Update–Again

A few minutes ago, I darn near fainted when I updated my Kindle publishing of Where the Birds of Eden Sing. My breathe came in little spurts, and my heart hasn’t settled down yet.

For the last three days I have been reading my manuscript. Finally, I found a way where I could see every missing dot, comma, quotation mark, capitals missing or where they ought not to be, missing letters, words, and senseless phrases. I read it on Kindle—or rather Kindle on my phone—my Kindle croaked.  With large print and a small page, the errors jump into my eyeballs. Have I caught them all? I don’t know. I’ve become slap-happy.

Here we go, a new revision…should be up in about 24 hours.

I Don’t Need a Water Purifier, but I Need This…

Do you sometimes feel that your computer has a life of its own?

 Or maybe it’s the Universe trying to get through to me.

I had just written an affirmation on my computer, and the moment I closed that file, another file popped up on my screen. I had written it on One Note. Today. But I wasn’t typing in One Note. Where in the heck did that come from?

Written Thursday, October 11, 2018 11:56 AM

“How do we change our beliefs,” I asked my daughter as we pulled out of the parking lot from Chevy’s Mexican restaurant in Portland, Oregon.

 “I have a problem believing my book will sell, “I continued, maneuvering the Prius onto an already full freeway. “We have a guardian at the door of our subconscious, and when we say something like, “I’m going to sell a million books,” the Guardian throws it out.

 “The voice in our head says, ‘What makes you think that? You’ve never sold many before.’

  “Every time we try to get past the Guardian, he counters our request.

 “You can’t do that. You don’t have a great following. Your platform sucks, people don’t need and don’t want another book. Besides, people don’t read books anymore. And they have better things to do with their money.”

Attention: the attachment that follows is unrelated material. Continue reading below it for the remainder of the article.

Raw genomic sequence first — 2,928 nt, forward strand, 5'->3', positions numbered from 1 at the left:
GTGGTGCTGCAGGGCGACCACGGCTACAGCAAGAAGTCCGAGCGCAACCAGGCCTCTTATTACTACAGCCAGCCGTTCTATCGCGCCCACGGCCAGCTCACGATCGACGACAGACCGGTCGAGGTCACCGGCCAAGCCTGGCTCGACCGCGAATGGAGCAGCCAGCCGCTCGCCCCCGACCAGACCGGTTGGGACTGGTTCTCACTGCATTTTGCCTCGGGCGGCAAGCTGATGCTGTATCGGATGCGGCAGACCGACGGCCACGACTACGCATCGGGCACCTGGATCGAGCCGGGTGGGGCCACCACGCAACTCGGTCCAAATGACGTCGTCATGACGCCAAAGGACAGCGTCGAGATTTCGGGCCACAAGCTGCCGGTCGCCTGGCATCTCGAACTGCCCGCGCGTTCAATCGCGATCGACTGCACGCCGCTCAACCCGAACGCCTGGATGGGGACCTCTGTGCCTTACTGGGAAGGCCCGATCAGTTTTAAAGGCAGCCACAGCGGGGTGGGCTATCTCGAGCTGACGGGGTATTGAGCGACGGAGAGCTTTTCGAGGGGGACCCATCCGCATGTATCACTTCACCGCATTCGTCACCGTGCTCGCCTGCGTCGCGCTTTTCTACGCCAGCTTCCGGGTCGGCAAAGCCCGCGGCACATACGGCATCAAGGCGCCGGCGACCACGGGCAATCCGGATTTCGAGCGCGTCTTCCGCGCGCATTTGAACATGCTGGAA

What an obnoxious guardian.

 “I know the first line of receiving is believing it’s possible. But, we ask, ‘How do we believe in the face of conflicting evidence?’”

.My wise daughter countered: “Maybe you should treat the Guardian like you are a water purifying system salesman.”

 “What?! A water purifying salesman?”

 “Yeah, he’s trying to sell you this water purifying system, and you say, ‘No thank you.’”

 “Just let me show you this one,” he says.

 “I don’t need a water purifying system. “

 “’ Oh, you’ll like this one, and I need the experience explaining it. It’s only take a minute.’”,

 “I don’t have a minute.’”

 “’ Okay, half a minute.’”

 “Just don’t take no for an answer,” Daughter says.

 “Wow, what a concept, that just might work.”

 Beat the Guardian at his own game.

 We started laughing and remembering another time at a Chevy’s restaurant. We were in Rancho Santa Fe, California.

 Yes, I know much is accomplished with a glad heart, and not having a charge on a request makes whatever you want easier to achieve.  But when we really really really want something, the Guardian comes out dressed in full battle regalia.

 That day in Rancho Santa Fe, California, having completed our meal, and with glad hearts, we sat looking out a restaurant window talking about manifesting. Daughter dear had been testing the concept of manifesting: putting out a request, meditating on it, then waiting for it to show up. She had asked to see a purple bear.

Within a day, she saw a purple bear sticker on the bumper of a car.

 “Chances are,” I said, (I sound like the Guardian here), “we couldn’t manifest a train here for there are no tracks.

 Not a minute later, a big truck stopped for a traffic light and was sitting right outside our window. A huge tan tarp covered the back portion of the truck. The tarp was taunt and neatly ratcheted.

  On the side of that tarp written in big capital letters was one word: “TRANE.”

 We giggle every time we think of it.

 Believe in Possibilities.